Peter Kafka

Recent Posts by Peter Kafka

Netflix Bounces Back With a Q4 Beat, but Says Amazon Is Coming

First look at Netflix Q4 earnings: Earnings of $0.73 per share and revenue of $876 million. Wall Street was expecting around $0.54 a share and $857 million.

But at least as important are the company’s subscriber numbers and guidance, which should give us a much better sense of whether consumers have forgiven/forgotten its missteps of 2011. Netflix has already warned investors that it would lose money through much of 2012, largely because of its international expansion plans.

Q4 Domestic streaming: 22 million subs
Q4 Domestic DVD: 11.17
Q4 International: 1.86 million

Outlook: The company had already warned that it may not turn a profit in 2012, and it is now being more explicit about that, citing expansion costs and diminishing DVD revenue: “We expect modest quarterly losses, as well as losses for the calendar year.

Netflix ended the year with 24.4 million U.S. subscribers. That’s up 25 percent from the previous year, and — crucially — up from the previous quarter’s total of 23.79 million subs. That doesn’t mean its customer base has completely forgiven the company, but at the very least it means it is growing again.

Investors are pleased, and are pushing the stock up 10 percent in after-hours trading.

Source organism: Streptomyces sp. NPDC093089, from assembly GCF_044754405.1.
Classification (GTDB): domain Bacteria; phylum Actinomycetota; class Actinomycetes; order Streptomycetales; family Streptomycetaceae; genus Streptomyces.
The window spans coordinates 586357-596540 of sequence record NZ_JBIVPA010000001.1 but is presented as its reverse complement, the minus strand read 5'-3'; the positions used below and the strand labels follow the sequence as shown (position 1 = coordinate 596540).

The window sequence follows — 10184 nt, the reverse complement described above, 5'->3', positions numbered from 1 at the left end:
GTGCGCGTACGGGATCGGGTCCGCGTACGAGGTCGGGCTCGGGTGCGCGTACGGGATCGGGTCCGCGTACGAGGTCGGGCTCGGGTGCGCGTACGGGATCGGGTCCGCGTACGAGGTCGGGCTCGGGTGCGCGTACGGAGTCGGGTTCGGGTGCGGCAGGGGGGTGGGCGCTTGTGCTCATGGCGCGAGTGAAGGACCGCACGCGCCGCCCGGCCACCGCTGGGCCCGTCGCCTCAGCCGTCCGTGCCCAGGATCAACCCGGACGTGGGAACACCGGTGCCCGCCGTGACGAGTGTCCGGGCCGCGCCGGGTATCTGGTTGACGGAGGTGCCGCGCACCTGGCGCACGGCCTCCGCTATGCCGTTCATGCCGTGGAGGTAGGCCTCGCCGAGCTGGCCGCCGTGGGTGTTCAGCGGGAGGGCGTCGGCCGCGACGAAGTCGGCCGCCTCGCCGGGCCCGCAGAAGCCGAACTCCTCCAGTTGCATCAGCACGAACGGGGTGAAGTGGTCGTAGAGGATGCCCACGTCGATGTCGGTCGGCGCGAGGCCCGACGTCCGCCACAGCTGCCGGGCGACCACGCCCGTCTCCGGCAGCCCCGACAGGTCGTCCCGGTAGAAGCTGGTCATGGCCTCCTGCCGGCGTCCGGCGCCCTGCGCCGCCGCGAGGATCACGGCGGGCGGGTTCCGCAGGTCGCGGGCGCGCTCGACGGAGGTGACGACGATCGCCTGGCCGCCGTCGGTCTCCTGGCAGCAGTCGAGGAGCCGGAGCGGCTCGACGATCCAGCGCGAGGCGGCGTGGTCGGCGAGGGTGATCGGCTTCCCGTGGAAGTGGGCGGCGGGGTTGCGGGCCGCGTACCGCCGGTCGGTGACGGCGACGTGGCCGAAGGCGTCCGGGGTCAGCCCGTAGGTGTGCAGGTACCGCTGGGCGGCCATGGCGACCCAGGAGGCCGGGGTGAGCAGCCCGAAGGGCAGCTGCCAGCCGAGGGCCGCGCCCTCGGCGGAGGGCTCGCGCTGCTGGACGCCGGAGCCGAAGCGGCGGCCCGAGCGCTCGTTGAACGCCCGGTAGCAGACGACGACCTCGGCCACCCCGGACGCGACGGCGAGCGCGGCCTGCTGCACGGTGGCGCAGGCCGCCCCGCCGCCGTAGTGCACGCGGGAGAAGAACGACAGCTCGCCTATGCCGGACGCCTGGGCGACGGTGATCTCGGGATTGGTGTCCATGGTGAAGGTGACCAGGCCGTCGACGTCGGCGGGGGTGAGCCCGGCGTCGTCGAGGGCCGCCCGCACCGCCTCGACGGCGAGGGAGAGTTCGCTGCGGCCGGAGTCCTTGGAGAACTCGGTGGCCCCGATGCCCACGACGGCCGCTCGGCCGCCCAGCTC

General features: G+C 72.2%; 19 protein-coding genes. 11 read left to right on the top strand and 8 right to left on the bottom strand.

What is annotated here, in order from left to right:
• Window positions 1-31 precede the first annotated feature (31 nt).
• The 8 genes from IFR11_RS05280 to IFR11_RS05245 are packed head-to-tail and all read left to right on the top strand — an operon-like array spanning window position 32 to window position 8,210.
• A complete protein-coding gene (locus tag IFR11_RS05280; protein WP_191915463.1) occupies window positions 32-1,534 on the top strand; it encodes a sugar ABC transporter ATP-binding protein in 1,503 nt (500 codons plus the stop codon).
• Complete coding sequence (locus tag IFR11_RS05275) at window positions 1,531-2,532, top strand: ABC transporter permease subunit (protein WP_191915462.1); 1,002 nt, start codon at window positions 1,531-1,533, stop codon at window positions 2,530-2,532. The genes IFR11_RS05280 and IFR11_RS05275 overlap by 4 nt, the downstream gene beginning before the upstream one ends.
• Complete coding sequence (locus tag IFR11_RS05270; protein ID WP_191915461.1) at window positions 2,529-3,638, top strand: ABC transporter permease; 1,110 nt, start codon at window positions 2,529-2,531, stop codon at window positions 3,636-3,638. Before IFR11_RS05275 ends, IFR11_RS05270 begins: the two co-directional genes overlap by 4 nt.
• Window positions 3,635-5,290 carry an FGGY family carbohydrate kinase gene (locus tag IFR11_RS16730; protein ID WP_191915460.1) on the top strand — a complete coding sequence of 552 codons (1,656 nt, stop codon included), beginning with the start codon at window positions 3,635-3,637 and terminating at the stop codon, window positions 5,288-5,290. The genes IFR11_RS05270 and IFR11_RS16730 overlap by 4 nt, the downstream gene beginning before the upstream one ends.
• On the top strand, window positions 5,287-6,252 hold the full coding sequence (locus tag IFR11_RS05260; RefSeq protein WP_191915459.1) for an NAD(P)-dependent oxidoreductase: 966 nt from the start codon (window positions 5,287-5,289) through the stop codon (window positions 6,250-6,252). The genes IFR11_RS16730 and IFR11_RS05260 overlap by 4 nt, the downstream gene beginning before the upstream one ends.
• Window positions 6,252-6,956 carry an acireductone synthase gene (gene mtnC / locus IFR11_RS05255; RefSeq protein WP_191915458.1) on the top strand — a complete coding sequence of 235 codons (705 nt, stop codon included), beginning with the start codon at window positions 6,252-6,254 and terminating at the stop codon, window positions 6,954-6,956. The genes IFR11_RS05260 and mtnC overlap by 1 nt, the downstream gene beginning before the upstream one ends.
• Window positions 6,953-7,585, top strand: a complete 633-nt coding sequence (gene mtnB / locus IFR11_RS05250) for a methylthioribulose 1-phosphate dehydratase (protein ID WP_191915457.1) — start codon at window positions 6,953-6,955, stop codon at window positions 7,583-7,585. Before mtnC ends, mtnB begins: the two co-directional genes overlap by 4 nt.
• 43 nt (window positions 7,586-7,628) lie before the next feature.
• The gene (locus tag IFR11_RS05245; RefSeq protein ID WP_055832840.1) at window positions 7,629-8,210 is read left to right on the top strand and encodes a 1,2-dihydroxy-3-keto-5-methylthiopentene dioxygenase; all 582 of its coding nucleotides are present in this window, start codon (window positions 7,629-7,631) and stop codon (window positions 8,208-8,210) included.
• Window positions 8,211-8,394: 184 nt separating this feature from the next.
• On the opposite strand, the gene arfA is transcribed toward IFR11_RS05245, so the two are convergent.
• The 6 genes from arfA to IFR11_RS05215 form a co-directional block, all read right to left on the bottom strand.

This is a case where the cheat sheet that Citigroup’s Mark Mahaney provides is particularly useful (click to enlarge).

Here’s a very interesting note on competition from Amazon: Netflix agrees with a New York Post report this morning which says Amazon will offer a standalone video service: “We expect Amazon to continue to offer their video service as a free extra with Prime domestically but also to brand their video subscription offering as a standalone service at a price less than ours.”

Hope to hear more about that from CEO Reed Hastings during the company’s conference call, which starts at 6 pm ET.


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I think the NSA has a job to do and we need the NSA. But as (physicist) Robert Oppenheimer said, “When you see something that is technically sweet, you go ahead and do it and argue about what to do about it only after you’ve had your technical success. That is the way it was with the atomic bomb.”

— Phil Zimmerman, PGP inventor and Silent Circle co-founder, in an interview with Om Malik